Explorer Surgical launches advanced video for remote surgery
ExplORer Surgical, a Chicago-based startup that's developed an interactive platform for surgeons, has launched a new suite of advanced audio and video capabilities to make remote support easier in the operating room (OR).
The new video conferencing function uses augmented reality technology and supports telestration, allowing users to draw markers on the video image. Users can zoom in and out of areas and objects, and share their screen. This means that while one person may use a laser pointer to highlight a key instrument, someone else can highlight that item remotely on the screen. They can also save a picture of the telestration to ExplORer's server.
The video tool has been launched in response to the restrictions created by the Covid-19 pandemic, to assist with surgical training while social distancing rules remain in place. It works alongside ExplORer's existing workflow application, which creates a playbook of best practices specific to the procedure and each member of the surgical team. This allows critical information to be accessible throughout the surgery.
ExplORer Surgical will be releasing an advanced analytics function shortly, which will use data from its video and workflow platforms to apply AI to its dataset. The platform already collects data and insights on actions occurring during procedures to highlight areas for improvement; the aim is for it to use predictive analytics and computer vision to passively collect additional data.
Our entire platform is built on OR efficiency research from the University of Chicago, and we continue to identify the best ways to bring exciting technologies into surgical workflows that make sense and don’t further complicate the OR or procedural suites" said Jennifer Fried, CEO of ExplORer Surgical.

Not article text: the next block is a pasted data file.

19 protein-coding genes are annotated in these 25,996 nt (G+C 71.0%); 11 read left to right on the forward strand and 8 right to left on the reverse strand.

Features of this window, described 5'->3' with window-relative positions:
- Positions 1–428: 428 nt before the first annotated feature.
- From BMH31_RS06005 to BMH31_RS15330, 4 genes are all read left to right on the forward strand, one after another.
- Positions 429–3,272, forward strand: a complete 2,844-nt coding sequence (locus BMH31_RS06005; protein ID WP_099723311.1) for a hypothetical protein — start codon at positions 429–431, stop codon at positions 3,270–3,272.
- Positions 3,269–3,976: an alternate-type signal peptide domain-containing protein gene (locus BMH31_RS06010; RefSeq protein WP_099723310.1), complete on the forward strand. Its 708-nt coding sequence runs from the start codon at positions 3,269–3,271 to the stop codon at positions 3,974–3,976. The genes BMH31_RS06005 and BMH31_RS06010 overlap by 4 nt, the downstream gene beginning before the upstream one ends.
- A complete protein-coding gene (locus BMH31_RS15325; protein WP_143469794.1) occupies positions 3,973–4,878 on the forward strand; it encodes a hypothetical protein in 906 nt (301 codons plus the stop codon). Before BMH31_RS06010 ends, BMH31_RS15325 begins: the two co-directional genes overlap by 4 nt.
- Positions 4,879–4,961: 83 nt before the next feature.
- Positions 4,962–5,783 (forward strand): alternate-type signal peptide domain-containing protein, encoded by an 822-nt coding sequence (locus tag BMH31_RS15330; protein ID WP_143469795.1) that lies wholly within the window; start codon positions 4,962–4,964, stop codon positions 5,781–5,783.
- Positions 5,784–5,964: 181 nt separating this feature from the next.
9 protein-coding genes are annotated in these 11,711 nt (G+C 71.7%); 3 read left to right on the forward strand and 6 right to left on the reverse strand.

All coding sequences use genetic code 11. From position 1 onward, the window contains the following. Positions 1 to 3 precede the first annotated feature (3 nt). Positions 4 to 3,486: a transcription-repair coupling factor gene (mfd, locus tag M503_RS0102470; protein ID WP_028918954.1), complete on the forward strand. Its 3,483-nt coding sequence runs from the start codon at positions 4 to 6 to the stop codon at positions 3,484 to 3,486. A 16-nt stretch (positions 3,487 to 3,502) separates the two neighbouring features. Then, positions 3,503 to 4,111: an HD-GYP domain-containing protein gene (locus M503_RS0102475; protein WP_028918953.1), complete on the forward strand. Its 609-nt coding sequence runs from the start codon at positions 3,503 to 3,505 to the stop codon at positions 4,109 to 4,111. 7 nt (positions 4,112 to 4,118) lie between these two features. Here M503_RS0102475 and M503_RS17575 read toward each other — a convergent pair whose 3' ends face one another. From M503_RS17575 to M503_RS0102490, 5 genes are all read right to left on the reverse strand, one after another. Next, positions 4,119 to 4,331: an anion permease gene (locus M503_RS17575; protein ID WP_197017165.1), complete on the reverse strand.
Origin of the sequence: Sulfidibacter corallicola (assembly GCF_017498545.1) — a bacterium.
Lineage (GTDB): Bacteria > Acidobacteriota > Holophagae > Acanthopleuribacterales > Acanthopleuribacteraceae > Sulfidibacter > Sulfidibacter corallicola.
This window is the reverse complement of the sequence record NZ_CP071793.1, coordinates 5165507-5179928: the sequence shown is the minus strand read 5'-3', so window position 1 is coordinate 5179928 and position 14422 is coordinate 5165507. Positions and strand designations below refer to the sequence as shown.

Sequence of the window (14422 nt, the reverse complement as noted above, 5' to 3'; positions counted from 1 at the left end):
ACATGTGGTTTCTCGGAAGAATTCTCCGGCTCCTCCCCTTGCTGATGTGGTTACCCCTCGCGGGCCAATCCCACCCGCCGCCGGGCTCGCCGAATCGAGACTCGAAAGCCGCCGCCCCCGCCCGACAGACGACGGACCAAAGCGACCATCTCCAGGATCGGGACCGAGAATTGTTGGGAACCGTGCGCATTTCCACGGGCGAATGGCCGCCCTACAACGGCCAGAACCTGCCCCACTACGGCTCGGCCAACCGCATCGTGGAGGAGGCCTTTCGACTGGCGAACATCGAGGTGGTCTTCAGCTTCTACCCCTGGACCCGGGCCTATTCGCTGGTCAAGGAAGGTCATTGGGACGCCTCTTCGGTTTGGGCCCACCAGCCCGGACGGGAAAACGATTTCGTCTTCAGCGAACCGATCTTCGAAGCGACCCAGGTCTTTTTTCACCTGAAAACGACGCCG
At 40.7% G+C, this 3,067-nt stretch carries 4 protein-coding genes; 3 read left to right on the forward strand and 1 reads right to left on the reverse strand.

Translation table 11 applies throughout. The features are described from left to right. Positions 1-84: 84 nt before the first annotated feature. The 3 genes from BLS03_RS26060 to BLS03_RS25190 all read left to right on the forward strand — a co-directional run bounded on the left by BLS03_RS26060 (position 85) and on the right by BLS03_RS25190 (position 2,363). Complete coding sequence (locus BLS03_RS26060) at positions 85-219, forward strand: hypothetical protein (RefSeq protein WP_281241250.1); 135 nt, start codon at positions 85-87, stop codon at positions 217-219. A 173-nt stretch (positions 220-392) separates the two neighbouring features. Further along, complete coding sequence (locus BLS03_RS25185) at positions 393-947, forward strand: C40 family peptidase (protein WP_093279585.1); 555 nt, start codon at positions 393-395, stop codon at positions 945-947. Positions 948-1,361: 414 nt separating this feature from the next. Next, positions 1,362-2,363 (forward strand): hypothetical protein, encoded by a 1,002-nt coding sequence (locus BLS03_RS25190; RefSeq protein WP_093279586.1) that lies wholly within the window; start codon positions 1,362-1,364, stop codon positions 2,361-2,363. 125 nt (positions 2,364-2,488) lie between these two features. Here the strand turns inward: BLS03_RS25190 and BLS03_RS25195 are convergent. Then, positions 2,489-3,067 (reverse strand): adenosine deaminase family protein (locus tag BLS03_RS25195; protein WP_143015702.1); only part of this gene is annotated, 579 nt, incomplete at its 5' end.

"In a rapidly changing world and in high-stakes environments like the OR, we are dedicated to finding the best methods to bring innovation to the surgical and procedural teams."
Skin Analytics wins NHSX award for AI skin cancer tool
An artificial intelligence-driven tool that identifies skin cancers has received an award from NHSX, the NHS England and Department of Health and Social Care's initiative to bring technology into the UK's national health system.
NHSX has granted the Artificial Intelligence in Health and Care Award to DERM, an AI solution that can identify 11 types of skin lesion.
Developed by Skin Analytics, DERM analyses images of skin lesions using algorithms. Within primary care, Skin Analytics will be used as an additional tool to help doctors with their decision making.
In secondary care, it enables AI telehealth hubs to support dermatologists with triage, directing patients to the right next step. This will help speed up diagnosis, and patients with benign skin lesions can be identified earlier, redirecting them away from dermatology departments that are at full capacity due to the COVID-19 backlog.
Cancer Research has called the impact of the pandemic on cancer services "devastating", with a 42% drop in the number of people starting cancer treatment after screening.
DERM is already in use at University Hospitals Birmingham and Mid and South Essex Health & Care Partnership, where it has led to a significant reduction in unnecessary referrals to hospital.
Now NHSX have granted it the Phase 4 AI in Health and Care Award, making DERM available to clinicians across the country. Overall this award makes £140 million available over four years to accelerate the use of artificial intelligence technologies which meet the aims of the NHS Long Term Plan.
Dr Lucy Thomas, Consultant Dermatologist at Chelsea & Westminster Hospital, said: “Skin Analytics’ receipt of this award is great news for the NHS and dermatology departments. It will allow us to gather real-world data to demonstrate the benefits of AI on patient pathways and workforce challenges.
"Like many services, dermatology has severe backlogs due to the COVID-19 pandemic. This award couldn't have come at a better time to aid recovery and give us more time with the patients most in need of our help.”